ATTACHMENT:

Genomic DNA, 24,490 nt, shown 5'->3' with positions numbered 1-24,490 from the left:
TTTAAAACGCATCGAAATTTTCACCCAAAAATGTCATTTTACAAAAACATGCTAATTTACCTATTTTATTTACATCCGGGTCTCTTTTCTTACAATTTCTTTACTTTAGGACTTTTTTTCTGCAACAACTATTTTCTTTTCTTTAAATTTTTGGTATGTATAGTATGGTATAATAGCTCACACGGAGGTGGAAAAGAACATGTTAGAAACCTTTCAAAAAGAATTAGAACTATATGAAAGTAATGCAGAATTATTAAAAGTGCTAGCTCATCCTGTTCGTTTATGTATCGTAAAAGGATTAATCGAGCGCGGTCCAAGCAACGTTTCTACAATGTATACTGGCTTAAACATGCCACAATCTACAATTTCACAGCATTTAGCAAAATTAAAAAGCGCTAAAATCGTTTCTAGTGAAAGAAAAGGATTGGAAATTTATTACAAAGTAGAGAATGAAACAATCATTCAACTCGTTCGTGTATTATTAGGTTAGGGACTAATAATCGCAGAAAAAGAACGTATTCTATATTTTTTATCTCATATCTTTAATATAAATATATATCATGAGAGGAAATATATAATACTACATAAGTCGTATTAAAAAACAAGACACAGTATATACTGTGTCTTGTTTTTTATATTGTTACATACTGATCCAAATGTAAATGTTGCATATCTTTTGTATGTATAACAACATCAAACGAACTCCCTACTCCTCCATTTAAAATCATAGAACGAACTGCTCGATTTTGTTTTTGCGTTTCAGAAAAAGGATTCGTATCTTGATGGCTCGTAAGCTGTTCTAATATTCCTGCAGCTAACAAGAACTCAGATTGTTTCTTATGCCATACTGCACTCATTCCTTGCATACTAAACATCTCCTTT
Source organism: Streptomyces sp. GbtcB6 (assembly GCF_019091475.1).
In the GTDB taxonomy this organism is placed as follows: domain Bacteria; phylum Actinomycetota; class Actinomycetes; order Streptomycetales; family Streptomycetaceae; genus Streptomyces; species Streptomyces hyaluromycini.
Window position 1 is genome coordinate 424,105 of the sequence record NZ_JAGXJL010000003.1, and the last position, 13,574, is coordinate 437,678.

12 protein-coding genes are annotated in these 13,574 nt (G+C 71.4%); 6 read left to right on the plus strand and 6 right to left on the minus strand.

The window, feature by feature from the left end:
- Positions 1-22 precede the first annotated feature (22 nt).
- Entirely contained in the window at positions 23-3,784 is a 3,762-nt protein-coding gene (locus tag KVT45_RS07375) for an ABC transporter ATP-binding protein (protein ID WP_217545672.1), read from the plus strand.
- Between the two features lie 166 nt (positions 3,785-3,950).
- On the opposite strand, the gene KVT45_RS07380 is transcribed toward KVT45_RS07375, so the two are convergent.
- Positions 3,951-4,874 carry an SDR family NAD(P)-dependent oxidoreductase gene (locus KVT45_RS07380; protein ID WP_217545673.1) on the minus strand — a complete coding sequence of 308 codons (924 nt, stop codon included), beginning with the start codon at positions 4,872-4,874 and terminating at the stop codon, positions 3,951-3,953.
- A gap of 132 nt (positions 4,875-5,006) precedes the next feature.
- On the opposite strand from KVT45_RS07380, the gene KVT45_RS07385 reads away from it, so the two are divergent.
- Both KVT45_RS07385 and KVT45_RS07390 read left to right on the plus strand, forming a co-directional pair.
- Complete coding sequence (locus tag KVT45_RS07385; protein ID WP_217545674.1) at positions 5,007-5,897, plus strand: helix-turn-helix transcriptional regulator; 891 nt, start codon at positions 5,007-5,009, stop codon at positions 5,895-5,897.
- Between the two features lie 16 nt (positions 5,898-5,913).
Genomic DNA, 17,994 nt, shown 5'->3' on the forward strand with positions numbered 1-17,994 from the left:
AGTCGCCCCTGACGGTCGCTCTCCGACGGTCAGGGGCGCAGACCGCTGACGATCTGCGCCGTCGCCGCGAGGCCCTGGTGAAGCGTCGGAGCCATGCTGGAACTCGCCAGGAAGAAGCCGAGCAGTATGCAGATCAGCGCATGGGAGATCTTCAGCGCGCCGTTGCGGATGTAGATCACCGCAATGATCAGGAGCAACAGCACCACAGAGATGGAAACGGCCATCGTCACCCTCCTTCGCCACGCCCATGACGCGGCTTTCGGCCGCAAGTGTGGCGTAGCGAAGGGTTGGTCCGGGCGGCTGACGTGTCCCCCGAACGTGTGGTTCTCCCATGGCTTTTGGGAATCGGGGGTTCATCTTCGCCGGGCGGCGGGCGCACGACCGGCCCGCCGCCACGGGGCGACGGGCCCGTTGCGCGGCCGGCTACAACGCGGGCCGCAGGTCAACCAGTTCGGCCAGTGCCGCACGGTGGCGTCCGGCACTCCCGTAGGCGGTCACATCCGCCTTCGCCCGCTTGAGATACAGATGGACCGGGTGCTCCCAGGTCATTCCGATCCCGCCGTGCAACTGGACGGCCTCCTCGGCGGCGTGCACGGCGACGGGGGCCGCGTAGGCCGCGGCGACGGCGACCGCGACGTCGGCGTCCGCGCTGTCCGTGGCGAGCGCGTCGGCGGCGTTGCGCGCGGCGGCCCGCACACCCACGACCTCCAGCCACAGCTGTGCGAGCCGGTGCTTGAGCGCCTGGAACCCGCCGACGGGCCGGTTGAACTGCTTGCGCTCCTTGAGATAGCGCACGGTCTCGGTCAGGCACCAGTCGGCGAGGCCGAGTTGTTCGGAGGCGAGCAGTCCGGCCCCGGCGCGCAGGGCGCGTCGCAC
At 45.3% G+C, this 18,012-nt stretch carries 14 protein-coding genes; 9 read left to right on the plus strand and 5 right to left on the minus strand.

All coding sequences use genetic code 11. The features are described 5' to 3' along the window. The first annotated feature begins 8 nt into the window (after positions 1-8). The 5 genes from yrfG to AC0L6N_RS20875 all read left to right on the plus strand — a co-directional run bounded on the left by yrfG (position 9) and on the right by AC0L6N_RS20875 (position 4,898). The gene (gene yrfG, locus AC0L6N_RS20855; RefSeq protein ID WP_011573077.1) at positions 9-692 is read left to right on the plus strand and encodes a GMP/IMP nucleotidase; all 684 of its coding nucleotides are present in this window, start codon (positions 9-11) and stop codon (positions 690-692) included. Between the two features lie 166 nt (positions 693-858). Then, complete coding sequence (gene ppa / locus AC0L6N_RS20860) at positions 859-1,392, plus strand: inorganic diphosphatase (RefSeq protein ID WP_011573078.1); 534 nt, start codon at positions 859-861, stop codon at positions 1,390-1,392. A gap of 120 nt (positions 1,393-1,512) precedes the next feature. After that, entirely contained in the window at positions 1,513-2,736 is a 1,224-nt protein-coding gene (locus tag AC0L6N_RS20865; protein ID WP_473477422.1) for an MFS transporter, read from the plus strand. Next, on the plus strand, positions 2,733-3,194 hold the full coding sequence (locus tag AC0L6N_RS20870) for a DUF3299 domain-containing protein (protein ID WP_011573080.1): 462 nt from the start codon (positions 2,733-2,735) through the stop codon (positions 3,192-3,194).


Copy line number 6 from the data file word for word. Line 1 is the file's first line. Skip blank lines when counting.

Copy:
12 protein-coding genes are annotated in these 13,574 nt (G+C 71.4%); 6 read left to right on the plus strand and 6 right to left on the minus strand.